We use high-resolution altimetry data obtained by the Lunar Orbiter Laser Altimeter instrument onboard the Lunar Reconnaissance Orbiter to characterize present illumination conditions in the polar regions of the Moon. Compared to previous studies, both the spatial and temporal extent of the simulations are increased significantly, as well as the coverage (fill ratio) of the topographic maps used, thanks to the 28Hz firing rate of the five-beam instrument. We determine the horizon elevation in a number of directions based on 240m-resolution polar digital elevation models reaching down to ∼75° latitude. The illumination of both polar regions extending to ∼80° can be calculated for any geometry from those horizon longitudinal profiles. We validated our modeling with recent Lunar Reconnaissance Orbiter Wide-Angle Camera images. We assessed the extent of permanently shadowed regions (PSRs, defined as areas that never receive direct solar illumination), and obtained total areas generally larger than previous studies (12,866 and 16,055km2, in the north and south respectively). We extended our direct illumination model to account for singly-scattered light, and found that every PSR does receive some amount of scattered light during the year. We conducted simulations over long periods (several 18.6-years lunar precession cycles) with a high temporal resolution (6h), and identified the most illuminated locations in the vicinity of both poles. Because of the importance of those sites for exploration and engineering considerations, we characterized their illumination more precisely over the near future. Every year, a location near the Shackleton crater rim in the south polar region is sunlit continuously for 240days, and its longest continuous period in total darkness is about 1.5days. For some locations small height gains (∼10m) can dramatically improve their average illumination and reduce the night duration, rendering some of those particularly attractive energy-wise as possible sites for near-continuous sources of solar power. © 2010 Elsevier Inc.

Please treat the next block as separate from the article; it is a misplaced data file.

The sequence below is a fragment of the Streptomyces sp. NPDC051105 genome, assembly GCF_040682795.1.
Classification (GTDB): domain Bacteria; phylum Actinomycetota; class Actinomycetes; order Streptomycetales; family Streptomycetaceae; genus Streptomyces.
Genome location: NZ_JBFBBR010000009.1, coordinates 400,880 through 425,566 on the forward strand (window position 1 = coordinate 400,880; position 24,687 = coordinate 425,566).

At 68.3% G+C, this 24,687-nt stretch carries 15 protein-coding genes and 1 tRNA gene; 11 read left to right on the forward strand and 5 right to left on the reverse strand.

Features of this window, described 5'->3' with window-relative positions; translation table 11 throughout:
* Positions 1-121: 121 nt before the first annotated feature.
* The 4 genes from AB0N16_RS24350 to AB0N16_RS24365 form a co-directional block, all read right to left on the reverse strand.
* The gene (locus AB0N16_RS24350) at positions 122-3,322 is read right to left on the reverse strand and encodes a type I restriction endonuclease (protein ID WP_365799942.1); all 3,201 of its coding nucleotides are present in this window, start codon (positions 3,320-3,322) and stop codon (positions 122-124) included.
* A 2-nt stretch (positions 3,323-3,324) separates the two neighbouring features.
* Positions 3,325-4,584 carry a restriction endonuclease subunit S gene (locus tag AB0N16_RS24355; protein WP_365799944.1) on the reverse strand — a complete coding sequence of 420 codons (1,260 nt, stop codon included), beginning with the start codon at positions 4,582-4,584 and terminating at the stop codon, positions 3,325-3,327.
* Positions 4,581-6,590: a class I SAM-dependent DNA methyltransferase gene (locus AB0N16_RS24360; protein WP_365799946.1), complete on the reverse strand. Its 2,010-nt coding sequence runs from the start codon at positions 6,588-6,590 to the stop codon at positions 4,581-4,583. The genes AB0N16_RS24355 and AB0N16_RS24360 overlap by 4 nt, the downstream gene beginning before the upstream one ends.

Perry III R.L.,Stinger Ghaffarian Technologies Inc.
Proceedings of SPIE - The International Society for Optical Engineering | Year: 2010